MBALE – A senior Environment officer at Mbale district has described the floods that caused havoc in Mbale City on 31 July as caused by man.
“Nature is angry, and you cannot play tricks with nature. Nature strikes back. And we are seeing nature striking back, and this is a catastrophe caused by man, you can call it the revenge of the bug,” said Mr. Wakube.
He added that in the floods, the environment is also making a call to action because nature has suffered and is suffering, banks of Rivers have been built on, wetlands have been reclaimed and built on, and many are filled with plastic and are turning more acidic.
The residents of Mbale City woke up on 31 July to a nearly forgotten sound: the colorless usual noise of the Nabuyonga River at the bridge along Mbale-Kumi road. The River sparkled brown in the distance, flooded by mountain soils.
And curious citizens swarmed to take pictures of vehicles stuck in the flood waters, pictures of dead bodies of human beings and animals floating on River Nabuyonga, buildings submerged crops and gardens destroyed, leaving several areas of the city submerged and some roads temporarily rendered impassable.
It is hardly surprising that rivers have been an important part of human history: They provide food, fresh water, and fertile land for growing crops but while water is essential to life, it can be a destructive force too because when rivers flood, the effects can be catastrophic.
And as the Bagisu get on with life with the traditional stiff upper lip, there is a blame game going on with farmers blaming the Nema for not dredging rivers in time, and environmentalists accusing farmers of causing the flooding in the first place by farming on the banks of Rivers, for deforestation. But both blame government for allocating River Banks, Wetlands to businessmen to construct.
As it is now everything is at standing still, everything is brown. Muddy waters and debris block the way so people are grabbing some washed-up scaffolding and wood to make a bridge to cross the water-filled ditches.
Today, there is a horrendous smell; it is a mix of rotting garbage, dead animals, human beings, and mud but the sky is a piercing blue, an ironically beautiful day after such a cataclysmic event.
“Get it? It isn’t the storm and this is the secondary effect, it’s a human-aided unnatural disaster, the stink, the disease,” said Dr. Jonathan Wangisi, the Mbale District Health Officer.
Dr. Wangisi revealed that climate extremes are revealing a hard truth: our development choices – urban sprawl, industrial agriculture, and even the concrete infrastructure designed to control water – are exacerbating our problems. “Because sooner or later, water always wins,” he added.
Mr Wilson Watira, the former LCV chairman for Bududa says that the traditional Bagisu have a proverb that says “Water will always pass where it passed,” so when you divert water by building in its way, it will always come back to pass exactly where it passed many years later,
“And this proverb particularly warns those who have built in the waterway, at the banks of rivers, in the wetlands, etc that water is coming for you,” said Mr. Watira.
Mr. Wakube [Mbale] says part of the cause of flooding in Mbale is the construction of concrete on wetlands and green cover in and around, that would have absorbed the water before spreading to the surface.
He said in playing their complementary roles, Mbale City authorities should evict developers who have occupied wetlands thereby denying water its space and on the other hand, Nema, NWSC should pull down structures that have been erected on drainage channels.
“And when both of the authorities accomplish their mission, Mbale City will return to normalcy, with or without rain,” said Mr. Wakube.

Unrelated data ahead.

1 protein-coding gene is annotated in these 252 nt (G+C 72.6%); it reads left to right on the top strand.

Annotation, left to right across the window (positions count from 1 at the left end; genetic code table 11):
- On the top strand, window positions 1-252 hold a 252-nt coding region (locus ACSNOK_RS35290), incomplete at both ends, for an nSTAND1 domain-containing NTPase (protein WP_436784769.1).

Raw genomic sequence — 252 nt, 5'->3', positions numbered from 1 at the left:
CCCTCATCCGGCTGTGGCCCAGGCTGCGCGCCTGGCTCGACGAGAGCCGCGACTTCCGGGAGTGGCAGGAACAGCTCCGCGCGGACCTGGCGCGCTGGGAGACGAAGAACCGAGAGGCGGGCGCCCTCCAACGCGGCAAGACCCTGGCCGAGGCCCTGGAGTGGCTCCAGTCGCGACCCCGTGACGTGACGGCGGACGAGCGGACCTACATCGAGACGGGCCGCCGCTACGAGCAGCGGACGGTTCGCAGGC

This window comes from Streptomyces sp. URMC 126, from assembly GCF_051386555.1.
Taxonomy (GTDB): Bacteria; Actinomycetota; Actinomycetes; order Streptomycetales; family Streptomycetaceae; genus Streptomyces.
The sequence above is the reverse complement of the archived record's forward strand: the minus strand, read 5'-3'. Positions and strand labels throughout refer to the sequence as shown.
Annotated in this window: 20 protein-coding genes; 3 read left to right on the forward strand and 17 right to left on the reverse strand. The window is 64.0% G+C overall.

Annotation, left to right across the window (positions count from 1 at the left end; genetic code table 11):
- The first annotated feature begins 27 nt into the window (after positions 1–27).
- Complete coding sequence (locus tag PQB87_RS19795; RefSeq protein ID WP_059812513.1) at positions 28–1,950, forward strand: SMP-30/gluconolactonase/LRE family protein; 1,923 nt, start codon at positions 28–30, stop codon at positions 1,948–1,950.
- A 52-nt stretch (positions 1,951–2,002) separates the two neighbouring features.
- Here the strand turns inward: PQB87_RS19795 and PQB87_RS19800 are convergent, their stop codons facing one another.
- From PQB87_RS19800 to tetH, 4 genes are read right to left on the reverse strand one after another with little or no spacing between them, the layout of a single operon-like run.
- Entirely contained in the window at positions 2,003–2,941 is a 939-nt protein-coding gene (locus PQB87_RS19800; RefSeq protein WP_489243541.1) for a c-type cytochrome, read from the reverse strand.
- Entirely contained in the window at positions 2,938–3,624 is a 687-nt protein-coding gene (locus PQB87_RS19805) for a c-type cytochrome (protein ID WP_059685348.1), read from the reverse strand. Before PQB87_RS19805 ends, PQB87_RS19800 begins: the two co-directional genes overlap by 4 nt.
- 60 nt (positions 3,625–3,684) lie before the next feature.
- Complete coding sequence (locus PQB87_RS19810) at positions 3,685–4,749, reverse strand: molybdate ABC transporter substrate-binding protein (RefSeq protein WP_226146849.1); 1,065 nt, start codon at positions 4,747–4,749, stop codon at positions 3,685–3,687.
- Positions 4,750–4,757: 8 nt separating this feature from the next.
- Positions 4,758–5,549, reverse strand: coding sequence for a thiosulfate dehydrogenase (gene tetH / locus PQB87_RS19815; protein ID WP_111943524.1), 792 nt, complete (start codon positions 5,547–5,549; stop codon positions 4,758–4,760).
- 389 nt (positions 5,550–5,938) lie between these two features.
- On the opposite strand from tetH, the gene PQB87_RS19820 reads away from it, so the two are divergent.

Ms. Sarah Bisikwa, the Manafwa district environment Officer said the floods in Mbale should be a wakeup call adding that they feel for those who were killed and driven out of their homes by the floods and the businesses whose merchandise was destroyed after their premises became water-logged but people must be told to live sustainably with the environment.
“When it rains, the bare steep slopes cannot retain the runoff and water goes into the gentle slopes, where it cannot be retained because of poor agricultural practices. It is never retained in the lower land too because they used to be occupied by wetlands, and those wetlands have been degraded, so it bursts the banks of Rivers,” Ms. Bisikwa explained.
She reasoned that since the wetlands no longer serve their natural purpose due to degradation, water, which is always loaded with soil, empties into the water bodies bursting the banks.
“In fact, the recent floods in Mbale are as a result of River Nabuyonga bursting its banks and soft soils being cut off from the banks due to encroachment and for me, this was a punishment to man for his bad activities,” she added.
Ms. Rhoda Nyaribi, the Mbale City Environment Officer says that when you look at the town now, you will agree that floods are a force of nature, and their consequences, both positive and negative, are strongly felt by affected ecosystems, they are destructive to humans and the natural environment, but they also help to drive biodiversity and are essential to the functioning of many ecosystems.
An extract from Water Always Wins: Thriving in an Age of Drought and Deluge by Erica Gies, published by Head of Zeus and available at guardianbookshop.com says water might seem malleable and cooperative, willing to flow where we direct it.
“But as human development expands, urbanisation sets in, and the climate changes, water is increasingly swamping cities or dropping to unreachable depths below farms, often making life precarious,” reads the extract in part.
The paper says it is important to note that as human beings, we are not the owners of nature, but the guardians of it only and that if we don’t nature itself will teach us what nature is because whenever a river dies (or is killed by human beings), we do not realize that when one river dries up, a double amount of water was poured by the rain.
Ms. Bisikwa [Manafwa district], says that when our attempts to control water fail, we are reminded that water has its own agenda and that water will always find its chosen path, and that when the rain pours and floods occur, there is something these two are speaking but that human beings never understand.